Quinoa is a mosaic of shapes and colors cultivated over thousands of years to nurture human life in the extreme climates of the Andes. In Peru there are over 3,000 registered native quinoa varieties, many of which are uniquely adapted to local environments and climate conditions. Native quinoa can survive haistorms, droughts, and plagues without the need for synthetic pesticides or fertilizers. So much diversity creates endless possibilities for health, cuisine, industry, and food security.
Quinoa Diversity is fast disappearing. Less than 0.1% of known varieties are commercialized while the other 99.9% are in a process of disappearing as smallholder farmers plant for the global quinoa economy. Export quinoa is selected in part based on appearance, which means largest possible grain size as well as uniform shape and color. However, this does not mean that commercial quinoa healthier or better tasting than native quinoa. Meanwhile, the effects of climate change are putting genetically standardized commercial quinoa varieties at greater risk. In the high plateaus of Peru 13,000 feet above sea level, farmers are dealing with more unpredictable weather from unexpected hailstorms to new kinds of diseases. Strong and resilient native quinoa has the potential to help vulnerable Andean communities, as well as and future generations around the world, adapt to climate change- unless local varieties go extinct forever.
At Kai Pacha Foods, we believe it is possible to change this by finding niche markets for native quinoa. By supporting diversity, we can build a more prosperous and healthy future.
QUINOA FACT: Native quinoa can grow in extreme climates. For example, it can grow
at nearly 16,500 feet above sea level using ancient Andean farming technology called
canchas, which are built to trap solar heat.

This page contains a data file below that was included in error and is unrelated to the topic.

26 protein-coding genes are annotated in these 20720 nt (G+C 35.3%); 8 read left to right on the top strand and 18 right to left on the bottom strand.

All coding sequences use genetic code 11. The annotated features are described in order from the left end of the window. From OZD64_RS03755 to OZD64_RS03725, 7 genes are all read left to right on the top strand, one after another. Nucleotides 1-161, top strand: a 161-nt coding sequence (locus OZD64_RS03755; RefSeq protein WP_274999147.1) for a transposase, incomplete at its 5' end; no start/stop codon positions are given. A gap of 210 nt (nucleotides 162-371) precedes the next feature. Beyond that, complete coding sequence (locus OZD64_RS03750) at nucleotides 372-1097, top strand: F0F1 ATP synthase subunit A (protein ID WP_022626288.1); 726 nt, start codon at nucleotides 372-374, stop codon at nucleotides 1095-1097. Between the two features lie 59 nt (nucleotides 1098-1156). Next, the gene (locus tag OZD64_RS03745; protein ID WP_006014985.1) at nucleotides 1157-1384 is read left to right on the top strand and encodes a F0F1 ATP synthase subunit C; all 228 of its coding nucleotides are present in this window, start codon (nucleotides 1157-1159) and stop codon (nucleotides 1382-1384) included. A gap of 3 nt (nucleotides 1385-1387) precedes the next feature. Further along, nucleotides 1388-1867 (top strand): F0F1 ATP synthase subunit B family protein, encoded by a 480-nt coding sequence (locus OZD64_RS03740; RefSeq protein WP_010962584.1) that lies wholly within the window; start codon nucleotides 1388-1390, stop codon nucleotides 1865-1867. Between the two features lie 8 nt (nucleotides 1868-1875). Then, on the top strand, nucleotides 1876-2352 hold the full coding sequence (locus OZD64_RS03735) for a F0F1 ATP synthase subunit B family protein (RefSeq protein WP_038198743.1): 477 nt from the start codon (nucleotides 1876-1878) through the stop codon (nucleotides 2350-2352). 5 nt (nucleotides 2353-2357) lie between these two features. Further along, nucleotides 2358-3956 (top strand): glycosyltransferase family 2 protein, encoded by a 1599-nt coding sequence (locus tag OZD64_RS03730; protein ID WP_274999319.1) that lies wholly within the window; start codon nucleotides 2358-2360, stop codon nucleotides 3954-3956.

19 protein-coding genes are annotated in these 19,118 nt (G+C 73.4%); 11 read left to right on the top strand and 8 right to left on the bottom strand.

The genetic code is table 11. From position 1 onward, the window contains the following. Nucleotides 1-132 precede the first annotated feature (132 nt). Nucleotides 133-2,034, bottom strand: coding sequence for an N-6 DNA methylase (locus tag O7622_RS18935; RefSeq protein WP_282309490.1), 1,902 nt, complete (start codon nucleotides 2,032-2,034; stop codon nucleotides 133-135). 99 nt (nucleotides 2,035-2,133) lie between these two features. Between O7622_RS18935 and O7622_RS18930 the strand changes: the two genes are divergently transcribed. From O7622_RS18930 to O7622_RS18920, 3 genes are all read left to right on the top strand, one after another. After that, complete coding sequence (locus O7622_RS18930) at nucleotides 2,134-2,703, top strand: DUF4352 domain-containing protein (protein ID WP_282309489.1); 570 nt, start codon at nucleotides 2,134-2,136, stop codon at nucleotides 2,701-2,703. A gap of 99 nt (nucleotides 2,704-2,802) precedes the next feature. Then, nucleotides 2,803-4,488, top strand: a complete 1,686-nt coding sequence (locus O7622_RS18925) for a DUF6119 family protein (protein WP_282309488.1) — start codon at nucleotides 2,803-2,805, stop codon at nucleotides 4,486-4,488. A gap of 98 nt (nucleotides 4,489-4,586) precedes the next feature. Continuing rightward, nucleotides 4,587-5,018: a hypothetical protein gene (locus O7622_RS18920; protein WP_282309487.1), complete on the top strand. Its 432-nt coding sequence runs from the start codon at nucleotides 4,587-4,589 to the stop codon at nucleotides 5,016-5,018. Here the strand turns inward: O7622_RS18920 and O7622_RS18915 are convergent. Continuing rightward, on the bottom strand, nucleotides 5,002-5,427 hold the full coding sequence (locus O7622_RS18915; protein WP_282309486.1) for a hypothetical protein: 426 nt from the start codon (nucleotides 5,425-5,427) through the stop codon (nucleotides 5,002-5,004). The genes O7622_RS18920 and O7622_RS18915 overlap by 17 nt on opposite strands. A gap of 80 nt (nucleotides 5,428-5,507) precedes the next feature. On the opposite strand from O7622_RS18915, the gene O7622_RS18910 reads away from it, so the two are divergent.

This name means “bursting quinoa” in the indigenous Aymara language because this quinoa expands like popcorn when toasted.
Because it grows with two distinct colors in the same stalk, this quinoa represents sacred duality and is commonly used in Andean rituals.
This variety has been grown since time immemorial in Quechua communities of Azangaro and is particularly resistant to cold temperatures.
This variety is known for having a natural color spectrum from red to white. It is traditionally used to make quinoa drinks and crispy. biscuits.
This quinoa, closely related to ayara, is good for relieving stress and is particularly high in protein. It is traditionally used to make black bread for funerals, taking advantage of its lithium content to mitigate the effects of sadness.
Closely related to Quchiwila, this quinoa is a bit redder and lighter in color. Once washed, it takes on a rich amber brown color.
The intense purple of this quinoa not only makes it an excellent natural dye traditionally used to make purple drinks known as chicha, it also gives the quinoa special antioxidant properties.
These seeds are easy to recognize due to their flatter shape and almost transparent middle, which is filled with proteins. They are farmer favorite for their rich oatmeal-y texture which makes them perfect for a thick hearty soup.
This is the ancestor of all other types of quinoa known today. It is extremely tough and only grows wild. With a crunchy texture like poppy seeds and a rich but subtle flavor, ayara is known for being one of the healthiest quinoa varieties but is very hard to clean and cook.